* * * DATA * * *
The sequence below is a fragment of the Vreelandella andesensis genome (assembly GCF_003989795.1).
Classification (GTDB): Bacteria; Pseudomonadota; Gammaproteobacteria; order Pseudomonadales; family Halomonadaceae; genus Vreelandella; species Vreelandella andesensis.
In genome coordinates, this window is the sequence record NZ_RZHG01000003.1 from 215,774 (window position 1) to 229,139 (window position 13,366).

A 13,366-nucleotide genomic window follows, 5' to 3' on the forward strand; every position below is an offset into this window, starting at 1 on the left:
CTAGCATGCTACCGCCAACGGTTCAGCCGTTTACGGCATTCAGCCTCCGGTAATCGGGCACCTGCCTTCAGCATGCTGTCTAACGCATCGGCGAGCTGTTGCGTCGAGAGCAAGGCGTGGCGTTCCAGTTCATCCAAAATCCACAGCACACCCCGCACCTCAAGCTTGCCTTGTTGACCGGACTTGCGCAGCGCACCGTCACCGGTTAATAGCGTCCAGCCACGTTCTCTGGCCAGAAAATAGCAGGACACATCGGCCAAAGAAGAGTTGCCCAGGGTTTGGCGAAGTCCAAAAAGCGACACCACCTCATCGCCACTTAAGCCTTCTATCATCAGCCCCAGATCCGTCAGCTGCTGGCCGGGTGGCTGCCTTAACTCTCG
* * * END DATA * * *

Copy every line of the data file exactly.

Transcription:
The sequence below is a fragment of the Vreelandella andesensis genome (assembly GCF_003989795.1).
Classification (GTDB): Bacteria; Pseudomonadota; Gammaproteobacteria; order Pseudomonadales; family Halomonadaceae; genus Vreelandella; species Vreelandella andesensis.
In genome coordinates, this window is the sequence record NZ_RZHG01000003.1 from 215,774 (window position 1) to 229,139 (window position 13,366).

A 13,366-nucleotide genomic window follows, 5' to 3' on the forward strand; every position below is an offset into this window, starting at 1 on the left:
CTAGCATGCTACCGCCAACGGTTCAGCCGTTTACGGCATTCAGCCTCCGGTAATCGGGCACCTGCCTTCAGCATGCTGTCTAACGCATCGGCGAGCTGTTGCGTCGAGAGCAAGGCGTGGCGTTCCAGTTCATCCAAAATCCACAGCACACCCCGCACCTCAAGCTTGCCTTGTTGACCGGACTTGCGCAGCGCACCGTCACCGGTTAATAGCGTCCAGCCACGTTCTCTGGCCAGAAAATAGCAGGACACATCGGCCAAAGAAGAGTTGCCCAGGGTTTGGCGAAGTCCAAAAAGCGACACCACCTCATCGCCACTTAAGCCTTCTATCATCAGCCCCAGATCCGTCAGCTGCTGGCCGGGTGGCTGCCTTAACTCTCG